CHICAGO (SUN TIMES MEDIA WIRE) - Investigators have revealed the cause of the explosion that injured 10 people and caused a building collapse Thursday morning at a water treatment plant in the Far South Side Riverdale neighborhood.
The city’s Office of Fire Investigations determined the explosion was caused by the use of a torch in an “area with significant amount of methane gas present,” according to Fire Media Affairs. The torch ignited the gas, causing a shock wave that lifted the roof.
The explosion happened shortly before 11 a.m. at the plant at 400 E. 130th St., according to Chicago Fire Department spokesman Larry Merritt.
The explosion caused the roof of the Calumet Water Reclamation plant’s sludge concentration building to collapse, according to Metropolitan Water Reclamation District of Greater Chicago spokeswoman Allison Fore.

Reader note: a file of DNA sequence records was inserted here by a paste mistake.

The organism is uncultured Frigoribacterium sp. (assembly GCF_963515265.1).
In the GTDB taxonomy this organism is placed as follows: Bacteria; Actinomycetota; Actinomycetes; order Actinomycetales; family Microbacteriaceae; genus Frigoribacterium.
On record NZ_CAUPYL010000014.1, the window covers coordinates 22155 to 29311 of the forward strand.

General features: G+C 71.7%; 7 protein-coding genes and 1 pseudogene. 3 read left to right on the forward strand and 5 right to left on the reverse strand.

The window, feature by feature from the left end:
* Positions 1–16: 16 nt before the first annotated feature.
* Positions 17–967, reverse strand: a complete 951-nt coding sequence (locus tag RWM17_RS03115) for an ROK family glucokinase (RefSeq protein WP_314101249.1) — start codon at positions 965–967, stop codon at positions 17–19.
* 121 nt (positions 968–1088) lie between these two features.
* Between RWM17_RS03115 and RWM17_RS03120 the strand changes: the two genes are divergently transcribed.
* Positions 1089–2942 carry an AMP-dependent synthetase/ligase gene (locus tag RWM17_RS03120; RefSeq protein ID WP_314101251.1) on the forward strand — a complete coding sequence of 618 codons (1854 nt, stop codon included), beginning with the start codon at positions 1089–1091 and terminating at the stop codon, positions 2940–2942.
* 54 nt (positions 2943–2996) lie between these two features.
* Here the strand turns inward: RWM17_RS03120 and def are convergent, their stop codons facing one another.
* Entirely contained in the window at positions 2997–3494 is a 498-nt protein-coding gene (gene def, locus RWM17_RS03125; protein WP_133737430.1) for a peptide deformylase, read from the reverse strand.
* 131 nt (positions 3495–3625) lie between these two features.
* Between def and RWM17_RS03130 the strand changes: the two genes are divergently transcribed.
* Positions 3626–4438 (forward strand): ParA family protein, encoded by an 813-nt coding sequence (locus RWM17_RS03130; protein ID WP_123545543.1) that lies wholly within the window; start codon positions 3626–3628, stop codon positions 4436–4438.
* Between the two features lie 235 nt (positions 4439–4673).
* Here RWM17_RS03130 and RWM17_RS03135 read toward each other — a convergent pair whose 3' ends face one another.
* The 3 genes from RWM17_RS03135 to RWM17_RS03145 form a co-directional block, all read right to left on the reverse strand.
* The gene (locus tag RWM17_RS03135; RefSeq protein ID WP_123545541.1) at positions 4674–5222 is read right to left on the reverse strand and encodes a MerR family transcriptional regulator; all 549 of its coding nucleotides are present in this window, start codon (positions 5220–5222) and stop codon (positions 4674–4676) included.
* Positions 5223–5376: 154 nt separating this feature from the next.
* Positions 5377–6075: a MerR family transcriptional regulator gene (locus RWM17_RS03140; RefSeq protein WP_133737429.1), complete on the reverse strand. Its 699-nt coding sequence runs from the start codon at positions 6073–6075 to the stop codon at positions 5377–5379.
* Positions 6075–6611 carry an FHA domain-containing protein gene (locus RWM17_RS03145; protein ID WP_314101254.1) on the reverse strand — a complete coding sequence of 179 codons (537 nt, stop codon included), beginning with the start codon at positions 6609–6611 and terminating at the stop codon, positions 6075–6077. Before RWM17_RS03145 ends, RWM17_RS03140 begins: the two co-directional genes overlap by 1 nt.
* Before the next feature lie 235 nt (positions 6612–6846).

As of Friday afternoon, eight of the workers who were hurt had been treated and released from hospitals, according to Fore. None of the others hurt had injuries that appeared to be life-threatening.
Two patients were brought to Christ Medical Center in Oak Lawn, Merritt said. A spokeswoman for University of Chicago Medical Center said four other patients were brought in for treatment. By Friday morning, one of them remained in serious condition, another remained in fair condition and the two others had been released.
The hospital and conditions of the four other workers who were hurt was not immediately known.
Fore said the explosion has not interfered with the plant’s water treatment operations.
“Our staff have worked diligently to ensure treatment operations continued to function as designed,” she said in a statement. “There is no threat to the public and we will continue to treat water at the plant as normal.”